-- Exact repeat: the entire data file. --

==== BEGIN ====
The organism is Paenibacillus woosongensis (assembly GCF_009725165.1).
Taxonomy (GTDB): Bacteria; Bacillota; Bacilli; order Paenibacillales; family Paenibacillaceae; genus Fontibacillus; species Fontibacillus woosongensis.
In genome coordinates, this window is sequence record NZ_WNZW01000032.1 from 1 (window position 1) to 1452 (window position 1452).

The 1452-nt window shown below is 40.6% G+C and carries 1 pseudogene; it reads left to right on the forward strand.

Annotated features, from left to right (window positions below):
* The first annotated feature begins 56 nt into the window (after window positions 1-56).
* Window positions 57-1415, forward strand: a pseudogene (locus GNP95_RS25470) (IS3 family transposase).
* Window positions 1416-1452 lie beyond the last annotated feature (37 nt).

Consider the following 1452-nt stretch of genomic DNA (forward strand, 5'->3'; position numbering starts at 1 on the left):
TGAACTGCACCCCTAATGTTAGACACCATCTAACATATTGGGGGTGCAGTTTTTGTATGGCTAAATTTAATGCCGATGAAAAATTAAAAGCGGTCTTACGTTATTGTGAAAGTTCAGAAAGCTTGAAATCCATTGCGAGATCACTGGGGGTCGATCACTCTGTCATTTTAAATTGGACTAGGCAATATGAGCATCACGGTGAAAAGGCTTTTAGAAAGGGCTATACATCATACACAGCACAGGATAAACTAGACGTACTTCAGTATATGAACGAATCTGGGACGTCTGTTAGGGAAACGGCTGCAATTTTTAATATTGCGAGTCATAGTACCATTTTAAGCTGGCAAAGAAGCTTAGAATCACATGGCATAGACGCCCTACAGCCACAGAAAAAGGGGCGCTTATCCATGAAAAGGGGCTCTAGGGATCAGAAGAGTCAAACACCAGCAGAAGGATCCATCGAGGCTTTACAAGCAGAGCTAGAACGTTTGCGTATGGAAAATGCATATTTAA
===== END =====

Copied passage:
The organism is Paenibacillus woosongensis (assembly GCF_009725165.1).
Taxonomy (GTDB): Bacteria; Bacillota; Bacilli; order Paenibacillales; family Paenibacillaceae; genus Fontibacillus; species Fontibacillus woosongensis.
In genome coordinates, this window is sequence record NZ_WNZW01000032.1 from 1 (window position 1) to 1452 (window position 1452).

The 1452-nt window shown below is 40.6% G+C and carries 1 pseudogene; it reads left to right on the forward strand.

Annotated features, from left to right (window positions below):
* The first annotated feature begins 56 nt into the window (after window positions 1-56).
* Window positions 57-1415, forward strand: a pseudogene (locus GNP95_RS25470) (IS3 family transposase).
* Window positions 1416-1452 lie beyond the last annotated feature (37 nt).

Consider the following 1452-nt stretch of genomic DNA (forward strand, 5'->3'; position numbering starts at 1 on the left):
TGAACTGCACCCCTAATGTTAGACACCATCTAACATATTGGGGGTGCAGTTTTTGTATGGCTAAATTTAATGCCGATGAAAAATTAAAAGCGGTCTTACGTTATTGTGAAAGTTCAGAAAGCTTGAAATCCATTGCGAGATCACTGGGGGTCGATCACTCTGTCATTTTAAATTGGACTAGGCAATATGAGCATCACGGTGAAAAGGCTTTTAGAAAGGGCTATACATCATACACAGCACAGGATAAACTAGACGTACTTCAGTATATGAACGAATCTGGGACGTCTGTTAGGGAAACGGCTGCAATTTTTAATATTGCGAGTCATAGTACCATTTTAAGCTGGCAAAGAAGCTTAGAATCACATGGCATAGACGCCCTACAGCCACAGAAAAAGGGGCGCTTATCCATGAAAAGGGGCTCTAGGGATCAGAAGAGTCAAACACCAGCAGAAGGATCCATCGAGGCTTTACAAGCAGAGCTAGAACGTTTGCGTATGGAAAATGCATATTTAA